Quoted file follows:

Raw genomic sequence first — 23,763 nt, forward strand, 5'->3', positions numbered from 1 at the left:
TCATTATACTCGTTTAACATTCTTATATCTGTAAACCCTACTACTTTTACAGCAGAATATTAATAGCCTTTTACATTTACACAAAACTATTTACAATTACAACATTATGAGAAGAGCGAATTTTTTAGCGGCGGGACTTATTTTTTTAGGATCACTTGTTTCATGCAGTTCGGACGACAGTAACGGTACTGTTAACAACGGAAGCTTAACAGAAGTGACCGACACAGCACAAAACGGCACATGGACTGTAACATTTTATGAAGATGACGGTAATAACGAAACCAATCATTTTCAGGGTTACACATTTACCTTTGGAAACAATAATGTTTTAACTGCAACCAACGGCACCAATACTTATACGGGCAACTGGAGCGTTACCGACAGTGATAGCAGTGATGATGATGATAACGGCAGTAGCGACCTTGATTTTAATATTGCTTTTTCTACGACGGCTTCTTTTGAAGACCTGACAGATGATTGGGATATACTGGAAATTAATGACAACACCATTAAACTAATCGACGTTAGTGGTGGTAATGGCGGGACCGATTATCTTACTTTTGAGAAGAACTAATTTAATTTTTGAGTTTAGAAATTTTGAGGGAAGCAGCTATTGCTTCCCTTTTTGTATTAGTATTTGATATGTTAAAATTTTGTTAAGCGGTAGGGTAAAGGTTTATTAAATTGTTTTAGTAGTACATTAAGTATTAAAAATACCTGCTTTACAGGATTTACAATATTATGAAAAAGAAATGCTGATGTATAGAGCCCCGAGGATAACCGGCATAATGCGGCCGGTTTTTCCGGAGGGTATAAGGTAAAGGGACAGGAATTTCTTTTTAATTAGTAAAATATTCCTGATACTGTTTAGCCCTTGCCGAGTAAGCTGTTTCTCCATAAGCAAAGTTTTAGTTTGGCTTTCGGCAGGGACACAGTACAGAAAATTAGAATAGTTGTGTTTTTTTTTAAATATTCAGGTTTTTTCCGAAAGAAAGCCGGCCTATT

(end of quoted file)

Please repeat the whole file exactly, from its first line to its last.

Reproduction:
Raw genomic sequence first — 23,763 nt, forward strand, 5'->3', positions numbered from 1 at the left:
TCATTATACTCGTTTAACATTCTTATATCTGTAAACCCTACTACTTTTACAGCAGAATATTAATAGCCTTTTACATTTACACAAAACTATTTACAATTACAACATTATGAGAAGAGCGAATTTTTTAGCGGCGGGACTTATTTTTTTAGGATCACTTGTTTCATGCAGTTCGGACGACAGTAACGGTACTGTTAACAACGGAAGCTTAACAGAAGTGACCGACACAGCACAAAACGGCACATGGACTGTAACATTTTATGAAGATGACGGTAATAACGAAACCAATCATTTTCAGGGTTACACATTTACCTTTGGAAACAATAATGTTTTAACTGCAACCAACGGCACCAATACTTATACGGGCAACTGGAGCGTTACCGACAGTGATAGCAGTGATGATGATGATAACGGCAGTAGCGACCTTGATTTTAATATTGCTTTTTCTACGACGGCTTCTTTTGAAGACCTGACAGATGATTGGGATATACTGGAAATTAATGACAACACCATTAAACTAATCGACGTTAGTGGTGGTAATGGCGGGACCGATTATCTTACTTTTGAGAAGAACTAATTTAATTTTTGAGTTTAGAAATTTTGAGGGAAGCAGCTATTGCTTCCCTTTTTGTATTAGTATTTGATATGTTAAAATTTTGTTAAGCGGTAGGGTAAAGGTTTATTAAATTGTTTTAGTAGTACATTAAGTATTAAAAATACCTGCTTTACAGGATTTACAATATTATGAAAAAGAAATGCTGATGTATAGAGCCCCGAGGATAACCGGCATAATGCGGCCGGTTTTTCCGGAGGGTATAAGGTAAAGGGACAGGAATTTCTTTTTAATTAGTAAAATATTCCTGATACTGTTTAGCCCTTGCCGAGTAAGCTGTTTCTCCATAAGCAAAGTTTTAGTTTGGCTTTCGGCAGGGACACAGTACAGAAAATTAGAATAGTTGTGTTTTTTTTTAAATATTCAGGTTTTTTCCGAAAGAAAGCCGGCCTATT